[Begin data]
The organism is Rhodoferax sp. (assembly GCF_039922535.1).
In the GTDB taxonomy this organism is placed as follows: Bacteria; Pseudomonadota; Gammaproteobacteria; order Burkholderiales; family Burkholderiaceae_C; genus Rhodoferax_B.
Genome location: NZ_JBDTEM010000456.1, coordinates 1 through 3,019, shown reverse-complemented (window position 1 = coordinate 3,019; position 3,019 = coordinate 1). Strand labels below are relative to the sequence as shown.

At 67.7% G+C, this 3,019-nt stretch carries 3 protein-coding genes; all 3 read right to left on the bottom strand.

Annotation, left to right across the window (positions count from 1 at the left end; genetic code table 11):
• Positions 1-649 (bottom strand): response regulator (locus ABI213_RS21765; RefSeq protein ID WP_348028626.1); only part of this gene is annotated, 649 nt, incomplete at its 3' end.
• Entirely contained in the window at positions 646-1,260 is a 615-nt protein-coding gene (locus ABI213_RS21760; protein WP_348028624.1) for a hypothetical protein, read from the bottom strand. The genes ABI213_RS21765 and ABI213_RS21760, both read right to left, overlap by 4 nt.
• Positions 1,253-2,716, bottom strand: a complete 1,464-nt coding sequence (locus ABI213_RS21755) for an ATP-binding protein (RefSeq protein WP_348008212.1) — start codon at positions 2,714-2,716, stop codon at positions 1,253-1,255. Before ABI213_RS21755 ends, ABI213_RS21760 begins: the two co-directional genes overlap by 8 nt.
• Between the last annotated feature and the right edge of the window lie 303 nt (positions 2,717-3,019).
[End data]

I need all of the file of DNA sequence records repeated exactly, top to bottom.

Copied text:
The organism is Rhodoferax sp. (assembly GCF_039922535.1).
In the GTDB taxonomy this organism is placed as follows: Bacteria; Pseudomonadota; Gammaproteobacteria; order Burkholderiales; family Burkholderiaceae_C; genus Rhodoferax_B.
Genome location: NZ_JBDTEM010000456.1, coordinates 1 through 3,019, shown reverse-complemented (window position 1 = coordinate 3,019; position 3,019 = coordinate 1). Strand labels below are relative to the sequence as shown.

At 67.7% G+C, this 3,019-nt stretch carries 3 protein-coding genes; all 3 read right to left on the bottom strand.

Annotation, left to right across the window (positions count from 1 at the left end; genetic code table 11):
• Positions 1-649 (bottom strand): response regulator (locus ABI213_RS21765; RefSeq protein ID WP_348028626.1); only part of this gene is annotated, 649 nt, incomplete at its 3' end.
• Entirely contained in the window at positions 646-1,260 is a 615-nt protein-coding gene (locus ABI213_RS21760; protein WP_348028624.1) for a hypothetical protein, read from the bottom strand. The genes ABI213_RS21765 and ABI213_RS21760, both read right to left, overlap by 4 nt.
• Positions 1,253-2,716, bottom strand: a complete 1,464-nt coding sequence (locus ABI213_RS21755) for an ATP-binding protein (RefSeq protein WP_348008212.1) — start codon at positions 2,714-2,716, stop codon at positions 1,253-1,255. Before ABI213_RS21755 ends, ABI213_RS21760 begins: the two co-directional genes overlap by 8 nt.
• Between the last annotated feature and the right edge of the window lie 303 nt (positions 2,717-3,019).